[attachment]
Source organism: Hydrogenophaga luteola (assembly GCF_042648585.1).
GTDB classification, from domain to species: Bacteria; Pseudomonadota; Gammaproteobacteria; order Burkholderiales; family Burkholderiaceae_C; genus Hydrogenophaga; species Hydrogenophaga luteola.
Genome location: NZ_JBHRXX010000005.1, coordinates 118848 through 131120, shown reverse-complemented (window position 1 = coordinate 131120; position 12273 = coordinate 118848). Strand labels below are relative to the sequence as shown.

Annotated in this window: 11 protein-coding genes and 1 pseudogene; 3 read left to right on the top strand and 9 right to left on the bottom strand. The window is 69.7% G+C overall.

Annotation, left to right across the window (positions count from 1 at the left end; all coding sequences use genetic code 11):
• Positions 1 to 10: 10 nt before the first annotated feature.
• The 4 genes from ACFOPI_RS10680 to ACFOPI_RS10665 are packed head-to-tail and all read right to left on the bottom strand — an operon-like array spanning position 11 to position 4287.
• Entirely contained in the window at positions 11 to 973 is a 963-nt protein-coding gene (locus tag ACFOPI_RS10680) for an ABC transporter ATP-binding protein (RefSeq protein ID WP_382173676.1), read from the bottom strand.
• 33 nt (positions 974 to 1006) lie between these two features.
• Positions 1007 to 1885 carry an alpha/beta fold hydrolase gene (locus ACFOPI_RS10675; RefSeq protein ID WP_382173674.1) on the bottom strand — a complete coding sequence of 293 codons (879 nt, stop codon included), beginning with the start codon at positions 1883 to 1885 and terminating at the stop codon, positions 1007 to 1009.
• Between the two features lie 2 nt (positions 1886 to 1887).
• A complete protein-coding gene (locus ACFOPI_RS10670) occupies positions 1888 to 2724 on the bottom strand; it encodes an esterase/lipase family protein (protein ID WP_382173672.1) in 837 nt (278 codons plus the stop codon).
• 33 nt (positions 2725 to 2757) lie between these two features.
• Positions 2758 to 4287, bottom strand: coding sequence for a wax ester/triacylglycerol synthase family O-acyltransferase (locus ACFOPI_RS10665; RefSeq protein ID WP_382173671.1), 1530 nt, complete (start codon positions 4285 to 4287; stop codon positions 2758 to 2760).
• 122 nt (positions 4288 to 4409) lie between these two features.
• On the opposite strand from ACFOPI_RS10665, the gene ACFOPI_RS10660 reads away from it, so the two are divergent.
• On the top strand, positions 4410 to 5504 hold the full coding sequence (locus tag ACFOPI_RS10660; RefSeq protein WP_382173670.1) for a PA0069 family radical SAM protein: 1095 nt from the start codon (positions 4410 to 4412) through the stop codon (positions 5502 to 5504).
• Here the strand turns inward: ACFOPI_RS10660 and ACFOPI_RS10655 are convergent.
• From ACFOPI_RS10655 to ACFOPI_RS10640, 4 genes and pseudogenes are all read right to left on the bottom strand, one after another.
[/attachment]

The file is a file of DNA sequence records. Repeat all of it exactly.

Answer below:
Source organism: Hydrogenophaga luteola (assembly GCF_042648585.1).
GTDB classification, from domain to species: Bacteria; Pseudomonadota; Gammaproteobacteria; order Burkholderiales; family Burkholderiaceae_C; genus Hydrogenophaga; species Hydrogenophaga luteola.
Genome location: NZ_JBHRXX010000005.1, coordinates 118848 through 131120, shown reverse-complemented (window position 1 = coordinate 131120; position 12273 = coordinate 118848). Strand labels below are relative to the sequence as shown.

Annotated in this window: 11 protein-coding genes and 1 pseudogene; 3 read left to right on the top strand and 9 right to left on the bottom strand. The window is 69.7% G+C overall.

Annotation, left to right across the window (positions count from 1 at the left end; all coding sequences use genetic code 11):
• Positions 1 to 10: 10 nt before the first annotated feature.
• The 4 genes from ACFOPI_RS10680 to ACFOPI_RS10665 are packed head-to-tail and all read right to left on the bottom strand — an operon-like array spanning position 11 to position 4287.
• Entirely contained in the window at positions 11 to 973 is a 963-nt protein-coding gene (locus tag ACFOPI_RS10680) for an ABC transporter ATP-binding protein (RefSeq protein ID WP_382173676.1), read from the bottom strand.
• 33 nt (positions 974 to 1006) lie between these two features.
• Positions 1007 to 1885 carry an alpha/beta fold hydrolase gene (locus ACFOPI_RS10675; RefSeq protein ID WP_382173674.1) on the bottom strand — a complete coding sequence of 293 codons (879 nt, stop codon included), beginning with the start codon at positions 1883 to 1885 and terminating at the stop codon, positions 1007 to 1009.
• Between the two features lie 2 nt (positions 1886 to 1887).
• A complete protein-coding gene (locus ACFOPI_RS10670) occupies positions 1888 to 2724 on the bottom strand; it encodes an esterase/lipase family protein (protein ID WP_382173672.1) in 837 nt (278 codons plus the stop codon).
• 33 nt (positions 2725 to 2757) lie between these two features.
• Positions 2758 to 4287, bottom strand: coding sequence for a wax ester/triacylglycerol synthase family O-acyltransferase (locus ACFOPI_RS10665; RefSeq protein ID WP_382173671.1), 1530 nt, complete (start codon positions 4285 to 4287; stop codon positions 2758 to 2760).
• 122 nt (positions 4288 to 4409) lie between these two features.
• On the opposite strand from ACFOPI_RS10665, the gene ACFOPI_RS10660 reads away from it, so the two are divergent.
• On the top strand, positions 4410 to 5504 hold the full coding sequence (locus tag ACFOPI_RS10660; RefSeq protein WP_382173670.1) for a PA0069 family radical SAM protein: 1095 nt from the start codon (positions 4410 to 4412) through the stop codon (positions 5502 to 5504).
• Here the strand turns inward: ACFOPI_RS10660 and ACFOPI_RS10655 are convergent.
• From ACFOPI_RS10655 to ACFOPI_RS10640, 4 genes and pseudogenes are all read right to left on the bottom strand, one after another.